contributors – Adelaide Beach, Katherine Fraser, Douglas Friesen, Mary Moynihan, Liz Prosser, Matias Recharte
(click here for a pdf of this post)
this also appears as part II of an article in the Canadian Music Educators Journal 61(4)
As we are adjusting to what our next few months will include, music teachers are wondering what their practice might look like at a distance. How do we run our classes from home? Without having to commute, get instruments fixed, organize our rooms, plan for concerts and other events, we might actually have a bit of time for reflection on our practice.
What does music even look and sound like when we are not together? Each of our students are almost definitely still listening to music and quite possibly also practicing music making.
What kind of music and meaning making do our students already practice in their homes?
What kind of listening (and meaning making through sound) do we each do everyday?
What is the sound that we interact with daily at our homes?
Has our interaction with music changed during self isolation? How?
What are the ways in which music teachers can help their students and their families through these times?
What is important to students now?
What are the ways in which making/listening/interacting/composing/thinking about music can be beneficial to us/our students/their families?
Which of our students have access and support for online learning beyond receiving messages?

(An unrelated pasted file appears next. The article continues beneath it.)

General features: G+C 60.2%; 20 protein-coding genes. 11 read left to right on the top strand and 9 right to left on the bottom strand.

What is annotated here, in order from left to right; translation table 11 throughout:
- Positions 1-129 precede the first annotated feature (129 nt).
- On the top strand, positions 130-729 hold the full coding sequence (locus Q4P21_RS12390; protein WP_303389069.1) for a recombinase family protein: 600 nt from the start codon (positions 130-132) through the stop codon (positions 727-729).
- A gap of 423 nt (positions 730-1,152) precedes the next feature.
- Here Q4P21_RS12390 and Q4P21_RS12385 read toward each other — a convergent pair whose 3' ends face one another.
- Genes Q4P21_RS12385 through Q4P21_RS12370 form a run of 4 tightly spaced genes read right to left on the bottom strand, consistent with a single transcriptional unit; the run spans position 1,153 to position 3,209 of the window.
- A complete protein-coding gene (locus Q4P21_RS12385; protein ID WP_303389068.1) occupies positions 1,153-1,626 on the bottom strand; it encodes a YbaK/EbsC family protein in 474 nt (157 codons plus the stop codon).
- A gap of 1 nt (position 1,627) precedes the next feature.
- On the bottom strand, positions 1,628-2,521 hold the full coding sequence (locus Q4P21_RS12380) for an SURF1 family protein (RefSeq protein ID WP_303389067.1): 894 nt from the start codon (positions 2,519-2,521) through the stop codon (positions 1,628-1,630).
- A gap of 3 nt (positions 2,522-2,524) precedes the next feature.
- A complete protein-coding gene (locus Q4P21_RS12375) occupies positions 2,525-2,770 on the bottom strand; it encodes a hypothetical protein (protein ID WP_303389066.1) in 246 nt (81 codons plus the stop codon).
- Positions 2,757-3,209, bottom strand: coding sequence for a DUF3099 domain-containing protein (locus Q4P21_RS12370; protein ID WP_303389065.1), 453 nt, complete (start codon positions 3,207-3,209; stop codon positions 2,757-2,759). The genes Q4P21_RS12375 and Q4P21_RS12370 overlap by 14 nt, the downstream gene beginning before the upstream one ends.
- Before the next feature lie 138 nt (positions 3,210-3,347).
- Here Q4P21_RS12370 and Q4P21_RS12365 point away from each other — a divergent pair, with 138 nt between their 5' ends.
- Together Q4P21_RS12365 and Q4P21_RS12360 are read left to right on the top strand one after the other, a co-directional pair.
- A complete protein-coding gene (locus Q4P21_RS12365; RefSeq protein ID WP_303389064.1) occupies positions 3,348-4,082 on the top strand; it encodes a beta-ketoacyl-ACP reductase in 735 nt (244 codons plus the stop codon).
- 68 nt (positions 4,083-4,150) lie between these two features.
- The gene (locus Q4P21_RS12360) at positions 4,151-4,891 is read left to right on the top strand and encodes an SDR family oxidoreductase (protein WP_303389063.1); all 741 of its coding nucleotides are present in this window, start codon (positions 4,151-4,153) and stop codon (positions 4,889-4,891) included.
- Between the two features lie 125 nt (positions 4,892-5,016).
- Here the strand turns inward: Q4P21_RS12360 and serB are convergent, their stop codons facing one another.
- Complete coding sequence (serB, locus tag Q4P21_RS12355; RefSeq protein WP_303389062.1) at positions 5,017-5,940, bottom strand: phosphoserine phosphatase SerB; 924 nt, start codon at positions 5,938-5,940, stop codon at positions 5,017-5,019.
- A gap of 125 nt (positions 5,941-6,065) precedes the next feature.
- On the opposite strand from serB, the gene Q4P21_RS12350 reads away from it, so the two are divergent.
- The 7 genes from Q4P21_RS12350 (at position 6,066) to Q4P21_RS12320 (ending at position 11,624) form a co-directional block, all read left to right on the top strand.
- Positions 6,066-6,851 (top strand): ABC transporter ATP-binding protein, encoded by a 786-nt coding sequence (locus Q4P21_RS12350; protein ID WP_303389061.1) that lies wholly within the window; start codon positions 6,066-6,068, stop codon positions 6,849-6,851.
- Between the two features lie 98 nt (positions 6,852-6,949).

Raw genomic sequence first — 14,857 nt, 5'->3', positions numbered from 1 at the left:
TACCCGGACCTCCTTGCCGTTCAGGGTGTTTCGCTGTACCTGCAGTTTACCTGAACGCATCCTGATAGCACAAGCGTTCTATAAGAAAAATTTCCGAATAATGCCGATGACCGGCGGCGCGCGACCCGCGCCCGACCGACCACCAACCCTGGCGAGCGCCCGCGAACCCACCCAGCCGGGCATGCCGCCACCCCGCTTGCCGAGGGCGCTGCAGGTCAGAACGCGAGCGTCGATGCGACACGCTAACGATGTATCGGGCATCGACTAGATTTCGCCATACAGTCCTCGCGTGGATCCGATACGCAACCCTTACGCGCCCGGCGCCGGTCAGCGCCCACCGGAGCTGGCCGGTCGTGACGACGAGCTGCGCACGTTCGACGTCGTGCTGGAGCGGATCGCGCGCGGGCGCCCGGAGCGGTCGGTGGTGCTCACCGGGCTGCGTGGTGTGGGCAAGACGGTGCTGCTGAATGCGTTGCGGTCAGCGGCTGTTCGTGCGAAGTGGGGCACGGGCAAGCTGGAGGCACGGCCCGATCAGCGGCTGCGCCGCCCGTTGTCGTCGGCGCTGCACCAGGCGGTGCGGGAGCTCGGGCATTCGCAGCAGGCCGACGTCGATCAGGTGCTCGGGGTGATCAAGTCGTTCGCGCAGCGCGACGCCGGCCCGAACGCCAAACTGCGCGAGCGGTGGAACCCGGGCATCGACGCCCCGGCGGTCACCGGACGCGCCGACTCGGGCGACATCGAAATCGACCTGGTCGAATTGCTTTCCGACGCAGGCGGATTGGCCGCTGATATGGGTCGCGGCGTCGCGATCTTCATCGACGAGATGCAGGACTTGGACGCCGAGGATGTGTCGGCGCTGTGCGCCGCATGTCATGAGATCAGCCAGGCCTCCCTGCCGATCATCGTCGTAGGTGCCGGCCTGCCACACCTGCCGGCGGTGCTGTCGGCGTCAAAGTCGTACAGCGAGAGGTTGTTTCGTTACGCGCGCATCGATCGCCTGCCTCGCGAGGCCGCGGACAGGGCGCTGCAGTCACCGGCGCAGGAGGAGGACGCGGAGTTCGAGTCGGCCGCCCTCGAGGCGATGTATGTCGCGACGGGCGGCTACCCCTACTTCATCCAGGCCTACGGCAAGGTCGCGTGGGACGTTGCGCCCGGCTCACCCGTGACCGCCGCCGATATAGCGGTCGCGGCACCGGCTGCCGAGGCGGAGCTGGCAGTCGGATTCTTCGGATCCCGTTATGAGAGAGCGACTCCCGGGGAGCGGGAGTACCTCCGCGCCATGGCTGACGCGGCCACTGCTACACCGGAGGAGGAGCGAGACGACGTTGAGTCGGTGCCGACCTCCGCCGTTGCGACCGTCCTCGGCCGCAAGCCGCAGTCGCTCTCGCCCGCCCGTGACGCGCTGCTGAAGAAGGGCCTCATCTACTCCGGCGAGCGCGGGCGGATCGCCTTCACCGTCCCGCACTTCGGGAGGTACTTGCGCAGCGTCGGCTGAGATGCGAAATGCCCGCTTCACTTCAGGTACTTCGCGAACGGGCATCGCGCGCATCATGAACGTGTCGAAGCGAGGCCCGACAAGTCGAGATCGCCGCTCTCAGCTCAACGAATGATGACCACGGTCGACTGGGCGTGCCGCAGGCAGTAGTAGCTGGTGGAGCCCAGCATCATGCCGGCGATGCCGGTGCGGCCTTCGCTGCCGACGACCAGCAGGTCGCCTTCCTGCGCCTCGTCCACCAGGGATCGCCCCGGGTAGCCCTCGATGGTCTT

http://behindthenumbers.ca/2020/03/27/schooling-for-equity-during-covid-19/ (article from two tdsb principals that addresses this so clearly)
What can we do that requires minimum access (just email for example)?
“The gap between conventional music curricula in North American schools and the musical practices in which most people engage in everyday life is enormous, and it is growing wider at a breathtaking rate.” Bowman (2004).
The above list might be questions that the institution of music education has been asking since before this strange time but perhaps we teachers may be able to navigate them a little more practically than has been done by more academic thinkers and researchers. Maybe this time could be a chance for us to affirm the music education we believe in.
Despite the number of times you may have heard the word “online” our focus here is to suggest work that can also be done offline in any home. We are all teachers and are planning to try the ideas below with our classes.
Priorities: fun, doable, creative, quickly engaging, possible to do offline, connected
Ideas we might try along with our students
These ideas are for elementary, secondary, and/or for integration into more “core” subjects (not that we believe the arts should not be considered “core”). Feel free to adapt, edit, change, add or come up with your own versions of any of the below.
- search for the interesting sound objects (sssssss, bonk, boooiiiiinnng, rickety-rackety, flluuurrrbb, etc.)
- use them to compose an ABA piece (opening section, a new section, and back to the opening),
- (if you can) record your piece and share it (add effects)
- (if you can) remix another student’s piece (add effects, edits, layers)